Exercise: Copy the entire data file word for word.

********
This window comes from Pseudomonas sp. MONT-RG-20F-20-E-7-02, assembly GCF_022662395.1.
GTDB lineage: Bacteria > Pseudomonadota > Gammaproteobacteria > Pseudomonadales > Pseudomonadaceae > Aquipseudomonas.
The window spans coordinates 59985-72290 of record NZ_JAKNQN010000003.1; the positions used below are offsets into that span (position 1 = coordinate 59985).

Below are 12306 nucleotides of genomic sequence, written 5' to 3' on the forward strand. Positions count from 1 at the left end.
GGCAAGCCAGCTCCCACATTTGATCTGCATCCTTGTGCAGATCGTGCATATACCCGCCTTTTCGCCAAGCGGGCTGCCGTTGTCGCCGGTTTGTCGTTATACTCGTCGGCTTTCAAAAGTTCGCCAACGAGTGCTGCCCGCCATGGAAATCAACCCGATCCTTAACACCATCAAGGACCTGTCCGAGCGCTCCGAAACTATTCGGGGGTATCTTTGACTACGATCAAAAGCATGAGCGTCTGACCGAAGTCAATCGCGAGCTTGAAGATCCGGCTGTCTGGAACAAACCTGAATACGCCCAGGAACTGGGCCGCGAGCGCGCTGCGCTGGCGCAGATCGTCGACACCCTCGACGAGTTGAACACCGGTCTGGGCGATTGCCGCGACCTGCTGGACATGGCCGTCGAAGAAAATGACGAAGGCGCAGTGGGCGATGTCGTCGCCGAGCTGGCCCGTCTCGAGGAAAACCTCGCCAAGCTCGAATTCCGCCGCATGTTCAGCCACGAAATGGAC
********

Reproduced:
This window comes from Pseudomonas sp. MONT-RG-20F-20-E-7-02, assembly GCF_022662395.1.
GTDB lineage: Bacteria > Pseudomonadota > Gammaproteobacteria > Pseudomonadales > Pseudomonadaceae > Aquipseudomonas.
The window spans coordinates 59985-72290 of record NZ_JAKNQN010000003.1; the positions used below are offsets into that span (position 1 = coordinate 59985).

Below are 12306 nucleotides of genomic sequence, written 5' to 3' on the forward strand. Positions count from 1 at the left end.
GGCAAGCCAGCTCCCACATTTGATCTGCATCCTTGTGCAGATCGTGCATATACCCGCCTTTTCGCCAAGCGGGCTGCCGTTGTCGCCGGTTTGTCGTTATACTCGTCGGCTTTCAAAAGTTCGCCAACGAGTGCTGCCCGCCATGGAAATCAACCCGATCCTTAACACCATCAAGGACCTGTCCGAGCGCTCCGAAACTATTCGGGGGTATCTTTGACTACGATCAAAAGCATGAGCGTCTGACCGAAGTCAATCGCGAGCTTGAAGATCCGGCTGTCTGGAACAAACCTGAATACGCCCAGGAACTGGGCCGCGAGCGCGCTGCGCTGGCGCAGATCGTCGACACCCTCGACGAGTTGAACACCGGTCTGGGCGATTGCCGCGACCTGCTGGACATGGCCGTCGAAGAAAATGACGAAGGCGCAGTGGGCGATGTCGTCGCCGAGCTGGCCCGTCTCGAGGAAAACCTCGCCAAGCTCGAATTCCGCCGCATGTTCAGCCACGAAATGGAC